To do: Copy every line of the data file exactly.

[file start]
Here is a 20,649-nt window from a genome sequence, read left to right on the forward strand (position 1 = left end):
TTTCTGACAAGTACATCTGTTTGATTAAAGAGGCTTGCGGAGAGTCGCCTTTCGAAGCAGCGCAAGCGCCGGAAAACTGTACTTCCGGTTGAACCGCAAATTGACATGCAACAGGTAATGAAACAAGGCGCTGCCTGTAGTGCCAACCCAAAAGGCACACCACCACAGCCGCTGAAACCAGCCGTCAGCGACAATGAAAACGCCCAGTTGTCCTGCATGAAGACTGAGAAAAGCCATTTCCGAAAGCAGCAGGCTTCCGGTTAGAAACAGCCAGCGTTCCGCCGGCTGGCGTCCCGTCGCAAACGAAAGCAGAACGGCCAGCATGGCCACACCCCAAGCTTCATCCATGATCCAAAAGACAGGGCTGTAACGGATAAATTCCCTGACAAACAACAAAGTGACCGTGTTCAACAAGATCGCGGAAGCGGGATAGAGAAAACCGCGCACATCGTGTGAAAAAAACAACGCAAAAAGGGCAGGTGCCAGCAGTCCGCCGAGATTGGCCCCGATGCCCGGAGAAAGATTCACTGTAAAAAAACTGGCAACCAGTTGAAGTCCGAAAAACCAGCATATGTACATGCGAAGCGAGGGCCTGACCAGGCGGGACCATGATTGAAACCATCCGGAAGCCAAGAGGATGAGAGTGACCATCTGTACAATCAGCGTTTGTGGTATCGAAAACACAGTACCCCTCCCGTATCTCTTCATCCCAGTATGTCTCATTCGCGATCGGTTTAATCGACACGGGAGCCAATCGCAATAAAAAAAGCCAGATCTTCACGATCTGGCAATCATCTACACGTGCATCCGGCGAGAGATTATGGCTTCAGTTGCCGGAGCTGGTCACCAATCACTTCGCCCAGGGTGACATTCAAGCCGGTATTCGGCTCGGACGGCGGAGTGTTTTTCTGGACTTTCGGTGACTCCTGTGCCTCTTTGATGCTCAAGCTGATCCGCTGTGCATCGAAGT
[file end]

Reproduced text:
Here is a 20,649-nt window from a genome sequence, read left to right on the forward strand (position 1 = left end):
TTTCTGACAAGTACATCTGTTTGATTAAAGAGGCTTGCGGAGAGTCGCCTTTCGAAGCAGCGCAAGCGCCGGAAAACTGTACTTCCGGTTGAACCGCAAATTGACATGCAACAGGTAATGAAACAAGGCGCTGCCTGTAGTGCCAACCCAAAAGGCACACCACCACAGCCGCTGAAACCAGCCGTCAGCGACAATGAAAACGCCCAGTTGTCCTGCATGAAGACTGAGAAAAGCCATTTCCGAAAGCAGCAGGCTTCCGGTTAGAAACAGCCAGCGTTCCGCCGGCTGGCGTCCCGTCGCAAACGAAAGCAGAACGGCCAGCATGGCCACACCCCAAGCTTCATCCATGATCCAAAAGACAGGGCTGTAACGGATAAATTCCCTGACAAACAACAAAGTGACCGTGTTCAACAAGATCGCGGAAGCGGGATAGAGAAAACCGCGCACATCGTGTGAAAAAAACAACGCAAAAAGGGCAGGTGCCAGCAGTCCGCCGAGATTGGCCCCGATGCCCGGAGAAAGATTCACTGTAAAAAAACTGGCAACCAGTTGAAGTCCGAAAAACCAGCATATGTACATGCGAAGCGAGGGCCTGACCAGGCGGGACCATGATTGAAACCATCCGGAAGCCAAGAGGATGAGAGTGACCATCTGTACAATCAGCGTTTGTGGTATCGAAAACACAGTACCCCTCCCGTATCTCTTCATCCCAGTATGTCTCATTCGCGATCGGTTTAATCGACACGGGAGCCAATCGCAATAAAAAAAGCCAGATCTTCACGATCTGGCAATCATCTACACGTGCATCCGGCGAGAGATTATGGCTTCAGTTGCCGGAGCTGGTCACCAATCACTTCGCCCAGGGTGACATTCAAGCCGGTATTCGGCTCGGACGGCGGAGTGTTTTTCTGGACTTTCGGTGACTCCTGTGCCTCTTTGATGCTCAAGCTGATCCGCTGTGCATCGAAGT